How many mock cases until I am "ready"?

Anonymous C asked on Mar 08, 2018 - 11 answers

Hi all,

I wonder how many cases candidates typically need to solve before they are "ready" for the real case interview at the big firms? How many hours of practice should I expect before considering myself good enough to show up at McKinsey et al.?

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Originally answered:

AM I DOING ENOUGH LIVE CASES?

Best Answer
Tyrion Lannister replied on Jul 10, 2018
High-borns only! Targaryens preferred. Absolutely NO Lannisters! :-)

Are you a proud member of the Cabal of Case Commandos? Let’s have a frank and thoughtful conversation about this.

When I look through PrepLounge’s Meeting Board on any given day, I am struck by a particular sub-set of candidates who, by a very specific criterion, stand head and shoulders above the rest of the pack.

In this specific criterion, they are the clear leaders!

I would even go so far as to say they’re the envy of fellow PrepLounge peers.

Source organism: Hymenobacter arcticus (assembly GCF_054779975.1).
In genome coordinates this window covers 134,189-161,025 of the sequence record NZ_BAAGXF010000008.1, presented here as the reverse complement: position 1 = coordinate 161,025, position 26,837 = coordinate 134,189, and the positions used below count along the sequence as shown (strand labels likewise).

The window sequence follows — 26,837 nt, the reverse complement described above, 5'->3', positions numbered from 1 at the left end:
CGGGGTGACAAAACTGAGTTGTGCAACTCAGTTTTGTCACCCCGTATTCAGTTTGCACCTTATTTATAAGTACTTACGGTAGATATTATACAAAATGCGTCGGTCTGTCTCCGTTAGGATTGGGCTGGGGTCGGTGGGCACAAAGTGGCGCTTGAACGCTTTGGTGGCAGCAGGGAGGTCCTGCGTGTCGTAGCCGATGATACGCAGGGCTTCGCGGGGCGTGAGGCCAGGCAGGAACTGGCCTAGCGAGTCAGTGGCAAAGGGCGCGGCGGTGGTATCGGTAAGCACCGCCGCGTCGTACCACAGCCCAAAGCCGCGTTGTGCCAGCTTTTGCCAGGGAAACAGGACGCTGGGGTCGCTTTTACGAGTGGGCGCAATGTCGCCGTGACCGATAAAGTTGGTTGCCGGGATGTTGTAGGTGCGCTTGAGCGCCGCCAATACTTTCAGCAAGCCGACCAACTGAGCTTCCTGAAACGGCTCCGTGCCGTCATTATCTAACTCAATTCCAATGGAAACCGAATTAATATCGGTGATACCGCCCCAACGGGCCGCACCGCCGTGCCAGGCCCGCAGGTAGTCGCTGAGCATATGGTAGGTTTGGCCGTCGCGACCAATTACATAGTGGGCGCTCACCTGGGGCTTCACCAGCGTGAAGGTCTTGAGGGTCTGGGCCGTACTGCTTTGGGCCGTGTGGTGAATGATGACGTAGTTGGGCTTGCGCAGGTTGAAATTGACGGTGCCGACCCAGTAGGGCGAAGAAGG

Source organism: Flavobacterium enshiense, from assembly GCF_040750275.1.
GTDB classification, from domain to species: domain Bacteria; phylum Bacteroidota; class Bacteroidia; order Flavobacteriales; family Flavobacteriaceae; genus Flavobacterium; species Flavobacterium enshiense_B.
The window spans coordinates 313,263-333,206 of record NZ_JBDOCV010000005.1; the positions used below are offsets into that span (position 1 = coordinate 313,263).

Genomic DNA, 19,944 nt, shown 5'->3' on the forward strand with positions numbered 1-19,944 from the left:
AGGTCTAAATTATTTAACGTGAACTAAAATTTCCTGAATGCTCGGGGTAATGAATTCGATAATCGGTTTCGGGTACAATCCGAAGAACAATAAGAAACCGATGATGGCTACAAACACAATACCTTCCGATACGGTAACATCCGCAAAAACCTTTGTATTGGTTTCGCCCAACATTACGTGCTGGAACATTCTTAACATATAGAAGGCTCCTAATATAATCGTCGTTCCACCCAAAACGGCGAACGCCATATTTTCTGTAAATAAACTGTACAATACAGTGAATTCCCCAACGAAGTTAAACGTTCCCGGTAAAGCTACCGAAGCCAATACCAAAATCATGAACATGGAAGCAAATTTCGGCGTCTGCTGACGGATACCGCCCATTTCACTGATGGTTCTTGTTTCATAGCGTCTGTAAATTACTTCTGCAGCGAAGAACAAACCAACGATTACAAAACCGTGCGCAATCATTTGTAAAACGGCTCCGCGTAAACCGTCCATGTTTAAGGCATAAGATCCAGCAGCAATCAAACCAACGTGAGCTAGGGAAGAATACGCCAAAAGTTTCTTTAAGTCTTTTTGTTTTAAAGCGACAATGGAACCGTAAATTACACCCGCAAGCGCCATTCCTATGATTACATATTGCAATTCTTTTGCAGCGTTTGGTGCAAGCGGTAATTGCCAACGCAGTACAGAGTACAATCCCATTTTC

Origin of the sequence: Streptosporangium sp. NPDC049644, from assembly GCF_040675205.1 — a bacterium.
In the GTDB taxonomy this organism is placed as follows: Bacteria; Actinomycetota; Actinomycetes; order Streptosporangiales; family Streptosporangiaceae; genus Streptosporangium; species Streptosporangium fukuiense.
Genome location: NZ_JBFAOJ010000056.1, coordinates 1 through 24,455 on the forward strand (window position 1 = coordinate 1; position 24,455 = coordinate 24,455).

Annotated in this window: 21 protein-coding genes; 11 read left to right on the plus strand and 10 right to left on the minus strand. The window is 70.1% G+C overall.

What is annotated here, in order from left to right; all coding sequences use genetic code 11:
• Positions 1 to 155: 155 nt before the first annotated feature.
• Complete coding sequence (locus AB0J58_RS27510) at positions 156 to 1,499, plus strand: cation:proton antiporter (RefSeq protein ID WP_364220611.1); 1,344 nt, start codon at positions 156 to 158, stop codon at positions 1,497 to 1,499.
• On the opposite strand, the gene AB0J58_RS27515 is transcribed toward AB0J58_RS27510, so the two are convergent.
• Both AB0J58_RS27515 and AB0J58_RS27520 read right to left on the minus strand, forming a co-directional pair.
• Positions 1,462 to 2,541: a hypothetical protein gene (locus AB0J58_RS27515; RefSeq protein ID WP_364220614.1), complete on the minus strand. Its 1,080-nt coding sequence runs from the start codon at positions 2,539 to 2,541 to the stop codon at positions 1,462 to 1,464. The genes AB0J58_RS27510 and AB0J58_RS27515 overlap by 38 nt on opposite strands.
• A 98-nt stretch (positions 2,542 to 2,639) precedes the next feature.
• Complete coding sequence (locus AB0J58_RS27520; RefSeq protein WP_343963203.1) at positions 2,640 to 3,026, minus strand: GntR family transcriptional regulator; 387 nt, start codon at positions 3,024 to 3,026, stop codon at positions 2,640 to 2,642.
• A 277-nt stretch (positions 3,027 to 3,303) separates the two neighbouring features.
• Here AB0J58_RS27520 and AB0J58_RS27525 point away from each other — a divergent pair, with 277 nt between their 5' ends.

Perhaps some of you even aspire to join their ranks?

I refer, of course, to those PrepLounge candidates who have accrued hundreds and hundreds of interviews over comparatively short time-frames.

Think about that for a moment: hundreds and hundreds of interviews.

This means these candidates have consumed hundreds and hundreds of Cases which they can never do again.

I’ll come back to this (which is the core of my arguments today) in a moment.

I wanted to pause and share an anecdote from a candidate within what I’m calling the Cabal of Case Commandos.

This candidate said: “I am aiming to solve at least 200 Cases before my interviews!”

When I probed for the motive behind this, all I could get was that he felt that 200 Live Cases simply represented the right number to crack his final interviews.

Guys, I could not disagree more!

I disagree not only with this magic number of 200 Live Cases as a preparatory pre-requisite, but also just more generally with this mentality that more is better.

I’d like to flip this question around and ask:

AM I DOING TOO MANY LIVE CASES?

My opinion is that too many candidates are!

As we answer this question together, let us explore:

+ the ultimate objectives of Case prep.

+ the limited availability of quality Cases

+ the magic number of Live Cases for a successful preparatory effort